leafy sea dragonimage credit: scuba-equipment-usa.com

image credit: duiops.net
leafy sea dragonimage credit: miapearlman.com
leafy sea dragonimage credit: photography.nationalgeographic.com 

leafy sea dragonimage credit: trekkiebeth
Habitat: southern & western coasts of Australia
Status: Near Threatened

This one of my absolute favorite creatures out there (and that’s saying something)! The Leafy Sea Dragon (Phycodurus eques) is a seahorse that gets its name from the long, leaf-like extensions that poke out all over its body.

The projections don’t provide a means of movement for the animal, but rather exist solely for the purpose of camouflage. To move about, the Leafy Sea Dragon has a pectoral fin on the ridge of its neck and a dorsal fin closer to its tail which are virtually transparent and move quite slowly, so that the creature can imitate the movement of seaweed once again by swaying steadily in the current.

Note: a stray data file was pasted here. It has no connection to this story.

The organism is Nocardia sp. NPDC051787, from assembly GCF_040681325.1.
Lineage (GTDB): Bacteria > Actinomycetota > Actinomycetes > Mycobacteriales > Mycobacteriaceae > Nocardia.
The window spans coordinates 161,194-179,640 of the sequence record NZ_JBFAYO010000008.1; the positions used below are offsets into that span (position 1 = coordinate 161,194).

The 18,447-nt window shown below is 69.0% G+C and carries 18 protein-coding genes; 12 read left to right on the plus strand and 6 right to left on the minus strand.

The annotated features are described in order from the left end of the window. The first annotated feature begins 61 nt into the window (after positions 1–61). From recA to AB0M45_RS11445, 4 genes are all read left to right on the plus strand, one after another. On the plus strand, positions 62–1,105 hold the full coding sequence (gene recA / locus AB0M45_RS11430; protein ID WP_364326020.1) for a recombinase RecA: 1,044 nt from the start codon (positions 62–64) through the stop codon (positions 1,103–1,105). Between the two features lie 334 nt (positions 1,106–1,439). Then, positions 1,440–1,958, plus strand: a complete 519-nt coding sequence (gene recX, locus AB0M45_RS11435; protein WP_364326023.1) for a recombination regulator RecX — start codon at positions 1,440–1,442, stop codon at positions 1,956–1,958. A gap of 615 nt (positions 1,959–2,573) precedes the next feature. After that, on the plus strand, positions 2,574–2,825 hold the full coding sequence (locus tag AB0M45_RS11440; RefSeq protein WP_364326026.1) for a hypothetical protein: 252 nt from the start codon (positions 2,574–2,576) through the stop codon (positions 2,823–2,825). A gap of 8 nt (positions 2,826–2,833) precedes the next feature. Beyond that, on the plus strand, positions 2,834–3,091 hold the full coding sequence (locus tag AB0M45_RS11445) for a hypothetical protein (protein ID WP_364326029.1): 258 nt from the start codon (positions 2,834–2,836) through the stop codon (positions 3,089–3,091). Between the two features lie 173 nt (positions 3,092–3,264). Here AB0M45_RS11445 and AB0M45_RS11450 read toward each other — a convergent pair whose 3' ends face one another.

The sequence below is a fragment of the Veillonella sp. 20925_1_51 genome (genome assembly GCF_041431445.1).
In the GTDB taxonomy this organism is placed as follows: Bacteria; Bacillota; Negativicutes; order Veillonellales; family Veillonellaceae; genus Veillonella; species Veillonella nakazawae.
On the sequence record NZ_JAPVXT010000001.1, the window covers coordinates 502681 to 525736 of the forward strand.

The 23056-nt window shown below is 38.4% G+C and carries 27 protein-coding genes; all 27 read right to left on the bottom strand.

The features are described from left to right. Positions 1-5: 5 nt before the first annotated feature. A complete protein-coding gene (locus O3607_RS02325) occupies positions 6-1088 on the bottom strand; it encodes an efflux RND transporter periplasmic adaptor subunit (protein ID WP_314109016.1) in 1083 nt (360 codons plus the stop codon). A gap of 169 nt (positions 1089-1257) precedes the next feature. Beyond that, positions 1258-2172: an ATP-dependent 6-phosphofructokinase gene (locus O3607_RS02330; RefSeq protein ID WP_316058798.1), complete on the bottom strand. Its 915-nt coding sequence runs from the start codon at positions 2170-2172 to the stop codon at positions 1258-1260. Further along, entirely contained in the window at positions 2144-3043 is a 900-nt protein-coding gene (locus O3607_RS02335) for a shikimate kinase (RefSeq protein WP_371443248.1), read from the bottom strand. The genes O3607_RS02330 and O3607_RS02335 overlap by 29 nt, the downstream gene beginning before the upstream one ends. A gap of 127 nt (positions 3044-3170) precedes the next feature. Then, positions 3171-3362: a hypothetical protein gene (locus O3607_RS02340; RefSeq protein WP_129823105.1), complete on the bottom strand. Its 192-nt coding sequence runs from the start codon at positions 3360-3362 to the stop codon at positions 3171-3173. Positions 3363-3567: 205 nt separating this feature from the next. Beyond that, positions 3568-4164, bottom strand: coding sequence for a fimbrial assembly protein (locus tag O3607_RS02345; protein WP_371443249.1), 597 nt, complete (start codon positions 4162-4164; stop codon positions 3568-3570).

Like other seahorses, the male carries the eggs until they hatch. The female produces around 250 bright pink eggs and then deposits them on the male’s brood patch via a long tube. Sadly, only around 5% of the eggs survive once hatched.

Here’s a sweet little video of the Leafy Sea Dragon doin’ it’s thang:

leafy sea dragon from 7876 FILMS on Vimeo.